Renewing Your Mind
Are you a conformist or a non-conformist? Romans 12:2 tells us “not” to be conformed to this world. Any believer will discover quickly it’s not as easy as it sounds. One of the reasons is given – it demands sacrifice.
This is illustrated from church history around 1660 when the term “non-conformist” was applied to any Protestant who did not conform to the rules and regulations of the established Church of England. Famous non-conformists include Matthew Henry and Isaac Watts. Parliament imposed on non-conformists sanctions, called “disabilities,” which prevented them from holding public office, forced them to pay tax to the Church of England and forbade them from gaining a degree from the universities of Oxford or Cambridge. Non-conformity came with a price.
The believer in Romans 12 is more than just a dissenter who won’t conform outwardly. We must be equally transformed from within. Paul describes this as the “renewing of your mind” and it involves two things. If we miss the first, we will fail on the second.
(1) A Living Sacrifice
The words “I beseech you therefore” have not been used before in this letter and indicate a new section exhorting believers on real practical living. The gospel is now presented as impacting our daily walk with God, in contrast to the doctrinal explanation of chapters 1-8. This order is important because the reader has been taught his exalted position through the gospel and therefore God is reasonable to expect holy, sacrificial service. “The mercies of God” are all that the believer has been brought into as a result of the gospel, including justification, reconciliation and future glorification. In light of these, Paul now begs them to be practically sanctified and energised by the Holy Spirit, the subject of chapter 8, to present themselves in sacrificial service.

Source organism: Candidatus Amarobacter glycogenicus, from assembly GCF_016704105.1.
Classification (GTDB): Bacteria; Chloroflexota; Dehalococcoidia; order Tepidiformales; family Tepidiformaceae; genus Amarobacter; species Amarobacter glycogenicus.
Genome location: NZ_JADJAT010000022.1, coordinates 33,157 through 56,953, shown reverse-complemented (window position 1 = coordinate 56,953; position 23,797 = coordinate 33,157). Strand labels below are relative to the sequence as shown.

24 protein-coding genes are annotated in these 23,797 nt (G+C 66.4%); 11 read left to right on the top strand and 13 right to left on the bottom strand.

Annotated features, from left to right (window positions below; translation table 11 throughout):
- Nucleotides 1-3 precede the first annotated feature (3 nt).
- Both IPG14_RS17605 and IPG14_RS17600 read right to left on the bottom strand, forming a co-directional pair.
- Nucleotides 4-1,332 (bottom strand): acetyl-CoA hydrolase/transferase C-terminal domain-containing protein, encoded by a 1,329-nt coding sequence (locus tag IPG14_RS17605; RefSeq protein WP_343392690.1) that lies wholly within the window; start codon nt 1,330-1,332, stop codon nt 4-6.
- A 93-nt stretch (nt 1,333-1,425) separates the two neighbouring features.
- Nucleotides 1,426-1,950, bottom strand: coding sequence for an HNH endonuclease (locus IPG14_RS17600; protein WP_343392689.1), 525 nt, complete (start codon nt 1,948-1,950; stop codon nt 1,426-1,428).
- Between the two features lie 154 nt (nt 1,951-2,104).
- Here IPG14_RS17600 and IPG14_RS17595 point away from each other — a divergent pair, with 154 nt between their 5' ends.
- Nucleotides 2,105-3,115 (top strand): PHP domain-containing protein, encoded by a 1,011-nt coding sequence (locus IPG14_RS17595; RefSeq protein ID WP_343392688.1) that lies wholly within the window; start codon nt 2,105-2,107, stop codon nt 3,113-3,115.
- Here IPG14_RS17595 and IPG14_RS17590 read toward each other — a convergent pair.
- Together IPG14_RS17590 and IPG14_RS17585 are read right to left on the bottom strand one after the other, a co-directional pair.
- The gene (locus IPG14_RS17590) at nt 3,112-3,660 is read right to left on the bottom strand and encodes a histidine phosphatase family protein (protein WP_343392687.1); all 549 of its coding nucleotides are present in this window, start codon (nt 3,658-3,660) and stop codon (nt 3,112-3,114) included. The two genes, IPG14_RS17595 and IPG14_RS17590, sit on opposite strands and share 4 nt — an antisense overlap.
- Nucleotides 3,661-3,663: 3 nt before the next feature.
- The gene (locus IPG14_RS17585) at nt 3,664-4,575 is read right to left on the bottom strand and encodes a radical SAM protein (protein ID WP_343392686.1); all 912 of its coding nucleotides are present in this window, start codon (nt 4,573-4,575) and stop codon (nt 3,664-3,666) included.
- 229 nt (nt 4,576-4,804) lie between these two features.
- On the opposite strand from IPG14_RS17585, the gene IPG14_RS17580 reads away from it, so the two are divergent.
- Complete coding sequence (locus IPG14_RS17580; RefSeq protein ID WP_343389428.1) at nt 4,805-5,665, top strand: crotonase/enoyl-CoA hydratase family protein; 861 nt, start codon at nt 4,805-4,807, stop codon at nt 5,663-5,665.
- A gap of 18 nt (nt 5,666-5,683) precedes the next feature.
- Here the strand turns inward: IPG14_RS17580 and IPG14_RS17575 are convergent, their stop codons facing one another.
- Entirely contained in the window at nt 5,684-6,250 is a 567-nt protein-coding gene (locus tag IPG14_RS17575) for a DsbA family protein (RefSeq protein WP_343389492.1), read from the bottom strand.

The word “present” (v1) means “to put at one’s disposal” (Kenneth Wuest). The sacrifice is offered unto God, a potent reminder of the mighty sacrifice of Jesus Christ who offered Himself without spot to God (Heb 9:14). Is it therefore too much to present our bodies on the altar of service for Him? This is well-pleasing in His sight, even as the sacrifice of Christ had a sweet savour. To the world, such a sacrifice savours of waste, and even believers can be small-minded like the disciples were as they viewed Mary’s sacrifice and asked, “To what purpose is this waste?” (Mat 26:8).
The mindset of the world says to present your body on the altar of business, pleasure or the sports field, and even the altar of fame. How many lives and marriages have been sacrificed on the altar of gambling or the lottery? The word “holy” means “set apart for God”; therefore, God has full ownership to do with us as He pleases.
In chapter 1 we saw how the reprobate mind used the body for an unnatural exchange – a sinful practice “without understanding.” What a difference salvation has made, for the spiritually-minded believer is able to serve “intelligently,” which means “approved.” God approves of lives placed on the altar for Him. The service of Jesus Christ was fully approved by God and ended in sacrifice. We may think that it is possible to place part of our lives on the altar, but this is a false economy because we have been bought with a price and we are not our own. The non-conformist Isaac Watts captured the sentiment in his lovely hymn, “Love so amazing, so divine, demands my heart, my life, my all.”